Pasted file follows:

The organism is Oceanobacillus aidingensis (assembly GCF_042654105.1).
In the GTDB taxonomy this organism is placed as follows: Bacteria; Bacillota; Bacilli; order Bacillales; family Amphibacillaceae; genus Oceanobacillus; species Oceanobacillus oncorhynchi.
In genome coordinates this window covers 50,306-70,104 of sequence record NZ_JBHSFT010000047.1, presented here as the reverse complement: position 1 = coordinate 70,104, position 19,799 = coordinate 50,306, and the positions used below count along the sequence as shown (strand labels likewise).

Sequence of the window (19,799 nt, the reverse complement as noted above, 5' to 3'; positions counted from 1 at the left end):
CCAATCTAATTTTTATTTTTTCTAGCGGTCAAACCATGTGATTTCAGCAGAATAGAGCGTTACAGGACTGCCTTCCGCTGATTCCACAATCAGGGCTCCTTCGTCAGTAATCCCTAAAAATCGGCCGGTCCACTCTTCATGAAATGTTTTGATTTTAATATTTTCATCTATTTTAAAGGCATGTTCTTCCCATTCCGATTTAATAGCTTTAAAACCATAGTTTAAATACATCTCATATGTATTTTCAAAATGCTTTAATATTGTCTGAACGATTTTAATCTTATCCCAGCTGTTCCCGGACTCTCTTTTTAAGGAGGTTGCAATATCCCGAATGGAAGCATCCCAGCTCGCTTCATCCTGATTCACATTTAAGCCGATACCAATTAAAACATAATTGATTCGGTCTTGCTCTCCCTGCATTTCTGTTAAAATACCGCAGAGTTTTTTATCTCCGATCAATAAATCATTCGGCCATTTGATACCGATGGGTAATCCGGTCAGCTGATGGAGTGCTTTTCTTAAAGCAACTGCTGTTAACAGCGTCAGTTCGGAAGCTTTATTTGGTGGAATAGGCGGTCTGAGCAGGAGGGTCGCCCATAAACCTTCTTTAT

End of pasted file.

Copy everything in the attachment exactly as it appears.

The organism is Oceanobacillus aidingensis (assembly GCF_042654105.1).
In the GTDB taxonomy this organism is placed as follows: Bacteria; Bacillota; Bacilli; order Bacillales; family Amphibacillaceae; genus Oceanobacillus; species Oceanobacillus oncorhynchi.
In genome coordinates this window covers 50,306-70,104 of sequence record NZ_JBHSFT010000047.1, presented here as the reverse complement: position 1 = coordinate 70,104, position 19,799 = coordinate 50,306, and the positions used below count along the sequence as shown (strand labels likewise).

Sequence of the window (19,799 nt, the reverse complement as noted above, 5' to 3'; positions counted from 1 at the left end):
CCAATCTAATTTTTATTTTTTCTAGCGGTCAAACCATGTGATTTCAGCAGAATAGAGCGTTACAGGACTGCCTTCCGCTGATTCCACAATCAGGGCTCCTTCGTCAGTAATCCCTAAAAATCGGCCGGTCCACTCTTCATGAAATGTTTTGATTTTAATATTTTCATCTATTTTAAAGGCATGTTCTTCCCATTCCGATTTAATAGCTTTAAAACCATAGTTTAAATACATCTCATATGTATTTTCAAAATGCTTTAATATTGTCTGAACGATTTTAATCTTATCCCAGCTGTTCCCGGACTCTCTTTTTAAGGAGGTTGCAATATCCCGAATGGAAGCATCCCAGCTCGCTTCATCCTGATTCACATTTAAGCCGATACCAATTAAAACATAATTGATTCGGTCTTGCTCTCCCTGCATTTCTGTTAAAATACCGCAGAGTTTTTTATCTCCGATCAATAAATCATTCGGCCATTTGATACCGATGGGTAATCCGGTCAGCTGATGGAGTGCTTTTCTTAAAGCAACTGCTGTTAACAGCGTCAGTTCGGAAGCTTTATTTGGTGGAATAGGCGGTCTGAGCAGGAGGGTCGCCCATAAACCTTCTTTAT